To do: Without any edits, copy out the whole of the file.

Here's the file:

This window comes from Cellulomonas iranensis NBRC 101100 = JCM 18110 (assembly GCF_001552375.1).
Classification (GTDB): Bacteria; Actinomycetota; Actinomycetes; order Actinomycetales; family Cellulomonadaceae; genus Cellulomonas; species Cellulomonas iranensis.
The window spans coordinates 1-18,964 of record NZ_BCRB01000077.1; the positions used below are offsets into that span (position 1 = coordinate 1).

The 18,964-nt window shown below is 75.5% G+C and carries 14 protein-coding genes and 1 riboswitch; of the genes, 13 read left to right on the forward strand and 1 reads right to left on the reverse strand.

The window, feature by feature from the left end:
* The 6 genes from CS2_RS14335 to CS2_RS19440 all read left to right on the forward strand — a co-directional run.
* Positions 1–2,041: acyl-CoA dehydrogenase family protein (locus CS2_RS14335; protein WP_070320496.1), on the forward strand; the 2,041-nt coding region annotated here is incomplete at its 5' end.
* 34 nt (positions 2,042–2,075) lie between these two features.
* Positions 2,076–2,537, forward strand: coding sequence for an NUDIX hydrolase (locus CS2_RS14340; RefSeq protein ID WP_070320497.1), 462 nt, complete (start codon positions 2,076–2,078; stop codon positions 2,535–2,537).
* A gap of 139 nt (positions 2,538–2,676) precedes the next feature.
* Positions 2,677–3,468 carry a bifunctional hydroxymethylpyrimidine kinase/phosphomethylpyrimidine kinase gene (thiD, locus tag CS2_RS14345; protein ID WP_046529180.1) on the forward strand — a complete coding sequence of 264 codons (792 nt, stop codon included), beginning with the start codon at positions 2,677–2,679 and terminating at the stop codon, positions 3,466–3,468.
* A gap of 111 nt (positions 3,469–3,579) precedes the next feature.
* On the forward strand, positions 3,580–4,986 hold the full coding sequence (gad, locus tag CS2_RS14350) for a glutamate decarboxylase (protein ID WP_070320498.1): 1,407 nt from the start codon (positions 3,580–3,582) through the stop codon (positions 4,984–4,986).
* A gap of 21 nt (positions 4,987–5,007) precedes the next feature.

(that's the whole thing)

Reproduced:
This window comes from Cellulomonas iranensis NBRC 101100 = JCM 18110 (assembly GCF_001552375.1).
Classification (GTDB): Bacteria; Actinomycetota; Actinomycetes; order Actinomycetales; family Cellulomonadaceae; genus Cellulomonas; species Cellulomonas iranensis.
The window spans coordinates 1-18,964 of record NZ_BCRB01000077.1; the positions used below are offsets into that span (position 1 = coordinate 1).

The 18,964-nt window shown below is 75.5% G+C and carries 14 protein-coding genes and 1 riboswitch; of the genes, 13 read left to right on the forward strand and 1 reads right to left on the reverse strand.

The window, feature by feature from the left end:
* The 6 genes from CS2_RS14335 to CS2_RS19440 all read left to right on the forward strand — a co-directional run.
* Positions 1–2,041: acyl-CoA dehydrogenase family protein (locus CS2_RS14335; protein WP_070320496.1), on the forward strand; the 2,041-nt coding region annotated here is incomplete at its 5' end.
* 34 nt (positions 2,042–2,075) lie between these two features.
* Positions 2,076–2,537, forward strand: coding sequence for an NUDIX hydrolase (locus CS2_RS14340; RefSeq protein ID WP_070320497.1), 462 nt, complete (start codon positions 2,076–2,078; stop codon positions 2,535–2,537).
* A gap of 139 nt (positions 2,538–2,676) precedes the next feature.
* Positions 2,677–3,468 carry a bifunctional hydroxymethylpyrimidine kinase/phosphomethylpyrimidine kinase gene (thiD, locus tag CS2_RS14345; protein ID WP_046529180.1) on the forward strand — a complete coding sequence of 264 codons (792 nt, stop codon included), beginning with the start codon at positions 2,677–2,679 and terminating at the stop codon, positions 3,466–3,468.
* A gap of 111 nt (positions 3,469–3,579) precedes the next feature.
* On the forward strand, positions 3,580–4,986 hold the full coding sequence (gad, locus tag CS2_RS14350) for a glutamate decarboxylase (protein ID WP_070320498.1): 1,407 nt from the start codon (positions 3,580–3,582) through the stop codon (positions 4,984–4,986).
* A gap of 21 nt (positions 4,987–5,007) precedes the next feature.